keep track of several new roles with normal playing cards, without a
reference sheet).

Again, while I recognize your (Andy's) experience with the game and
judgment of what's best for it, there's little point in denying
consumers a product they would use, out of "design purity" or some other
ideal. Design for players (and for your company brand recognition), not
for your ideals of 'designery' (FYI, there's a good article in this
months Game Developer magazine about this dichotomy, in the context of
saving computer games in progress--check Gamasutra.com later this
month/next month; they might release it to web).

In short, it would nearly be a new product, like AD&D replacing the
boxed D&D sets; and it would prioritize player desires and Looney Labs
branding, not some ideal of game design.

> OK then, if changing the core product is out, what about releasing a few 
> new characters as either promos or an expansion pack?

I like the idea of Promo Cards with art and a little icon/notation to
indicate at what population level(s) one should introduce the role. It's
fabulous, as it provides a "standard" for that role's play (not common,
from what I've seen) as well as matching the general aesthetic of the
existing standard deck, without a huge investment in reprinting the
whole deck. I imagine you can do promo cards as a form of "full deck"
run at your printer and then break the "decks" up to provide per-card
ordering, ya? Although this makes for a lot of new SKUs, whereas a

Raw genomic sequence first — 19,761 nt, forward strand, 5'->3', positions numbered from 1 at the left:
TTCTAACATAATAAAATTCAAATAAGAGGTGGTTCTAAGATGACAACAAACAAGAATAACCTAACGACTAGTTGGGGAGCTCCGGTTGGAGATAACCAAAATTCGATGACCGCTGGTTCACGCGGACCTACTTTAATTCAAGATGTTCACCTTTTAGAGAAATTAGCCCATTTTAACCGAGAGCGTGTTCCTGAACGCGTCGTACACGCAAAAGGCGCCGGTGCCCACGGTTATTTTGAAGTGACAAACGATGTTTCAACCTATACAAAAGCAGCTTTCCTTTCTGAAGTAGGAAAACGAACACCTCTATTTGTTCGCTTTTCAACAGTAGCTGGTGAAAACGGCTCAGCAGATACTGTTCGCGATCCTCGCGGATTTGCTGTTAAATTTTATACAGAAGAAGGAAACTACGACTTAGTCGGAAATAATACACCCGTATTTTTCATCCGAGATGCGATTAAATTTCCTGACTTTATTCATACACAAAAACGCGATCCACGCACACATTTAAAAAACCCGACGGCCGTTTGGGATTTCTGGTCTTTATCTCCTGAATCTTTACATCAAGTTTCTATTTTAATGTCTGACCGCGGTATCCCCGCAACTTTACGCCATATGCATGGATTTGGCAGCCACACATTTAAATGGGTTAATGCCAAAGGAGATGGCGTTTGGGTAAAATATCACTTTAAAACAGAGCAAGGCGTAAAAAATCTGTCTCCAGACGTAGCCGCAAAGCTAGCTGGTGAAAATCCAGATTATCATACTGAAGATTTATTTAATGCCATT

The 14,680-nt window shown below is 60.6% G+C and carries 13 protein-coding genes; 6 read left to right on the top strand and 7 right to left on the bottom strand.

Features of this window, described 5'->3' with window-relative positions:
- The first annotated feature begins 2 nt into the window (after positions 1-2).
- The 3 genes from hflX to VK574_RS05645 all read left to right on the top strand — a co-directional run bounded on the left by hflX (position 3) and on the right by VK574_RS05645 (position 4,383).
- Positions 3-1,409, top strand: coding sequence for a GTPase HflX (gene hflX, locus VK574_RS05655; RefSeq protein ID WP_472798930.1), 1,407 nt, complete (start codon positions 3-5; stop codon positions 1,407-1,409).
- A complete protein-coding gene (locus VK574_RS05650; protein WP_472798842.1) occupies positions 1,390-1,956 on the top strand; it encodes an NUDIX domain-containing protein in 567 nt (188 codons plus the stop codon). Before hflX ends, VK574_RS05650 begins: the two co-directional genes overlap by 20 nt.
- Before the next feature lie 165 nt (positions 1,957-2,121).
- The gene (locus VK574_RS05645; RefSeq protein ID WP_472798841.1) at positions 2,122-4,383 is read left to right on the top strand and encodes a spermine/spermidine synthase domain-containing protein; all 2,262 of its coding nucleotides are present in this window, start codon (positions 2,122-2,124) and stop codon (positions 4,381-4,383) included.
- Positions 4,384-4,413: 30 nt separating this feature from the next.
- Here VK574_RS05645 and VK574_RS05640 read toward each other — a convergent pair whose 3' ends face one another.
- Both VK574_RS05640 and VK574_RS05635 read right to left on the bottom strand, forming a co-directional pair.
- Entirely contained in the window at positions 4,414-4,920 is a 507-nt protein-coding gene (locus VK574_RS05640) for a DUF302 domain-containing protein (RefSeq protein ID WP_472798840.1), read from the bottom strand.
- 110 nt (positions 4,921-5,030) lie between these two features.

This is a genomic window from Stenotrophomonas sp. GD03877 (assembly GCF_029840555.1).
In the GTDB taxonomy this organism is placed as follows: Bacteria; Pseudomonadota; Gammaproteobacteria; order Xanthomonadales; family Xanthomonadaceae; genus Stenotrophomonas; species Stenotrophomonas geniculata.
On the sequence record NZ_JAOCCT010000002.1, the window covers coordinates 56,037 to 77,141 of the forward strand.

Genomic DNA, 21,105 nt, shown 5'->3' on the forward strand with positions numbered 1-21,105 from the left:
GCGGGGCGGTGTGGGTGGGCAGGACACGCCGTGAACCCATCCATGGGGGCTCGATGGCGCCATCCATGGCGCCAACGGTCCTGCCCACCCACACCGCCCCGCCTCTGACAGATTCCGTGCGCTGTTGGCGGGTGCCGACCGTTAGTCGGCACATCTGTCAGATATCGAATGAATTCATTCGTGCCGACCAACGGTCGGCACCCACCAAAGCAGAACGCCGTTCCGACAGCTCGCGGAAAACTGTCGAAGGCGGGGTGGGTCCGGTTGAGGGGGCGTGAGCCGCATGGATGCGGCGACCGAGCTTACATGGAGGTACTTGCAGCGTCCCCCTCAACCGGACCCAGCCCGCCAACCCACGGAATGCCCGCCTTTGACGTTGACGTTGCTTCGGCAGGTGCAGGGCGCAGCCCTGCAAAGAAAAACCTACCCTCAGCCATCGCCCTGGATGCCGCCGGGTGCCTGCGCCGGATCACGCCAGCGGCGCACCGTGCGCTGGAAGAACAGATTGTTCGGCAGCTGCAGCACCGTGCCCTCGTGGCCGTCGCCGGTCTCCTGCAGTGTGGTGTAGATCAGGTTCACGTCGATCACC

re-release just replaces the old SKU.

As a quick aside, isn't there some number-of-cards breakpoint at which
you get better margins per deck? If that's 15, well then it all makes
sense... but if your print provider can make a better breakpoint at,
say, 25 or 30 cards... well, that's money in pocket, yes?

Further--and this is going WAY out on a speculative limb--I think you'd
get more adoption from a HIGHER price point. Yeah, I said it: I have
noticed that folks look at a $4 pack of cards as "competing" with a
booster pack in "CCG X"... and the comparison makes AYAW fall short--it
just doesn't compare to full-color glossy "CCG X" complete with valuable
chase cards. I SUSPECT (i.e. surmise to be true or probable) that the
product would have more "weight" at about an $8 price point... which
means every card less than 30 is extra profits over the current offering
(PLUS any extra gains due to increase per-unit printing volume). I just
feel like folks look at a thin pack at $4 as "gimmicky" while they'd
look at a thicker pack at $8 or $10 as "a full game."

Case in point: Long Live the King *could* have been released as a deck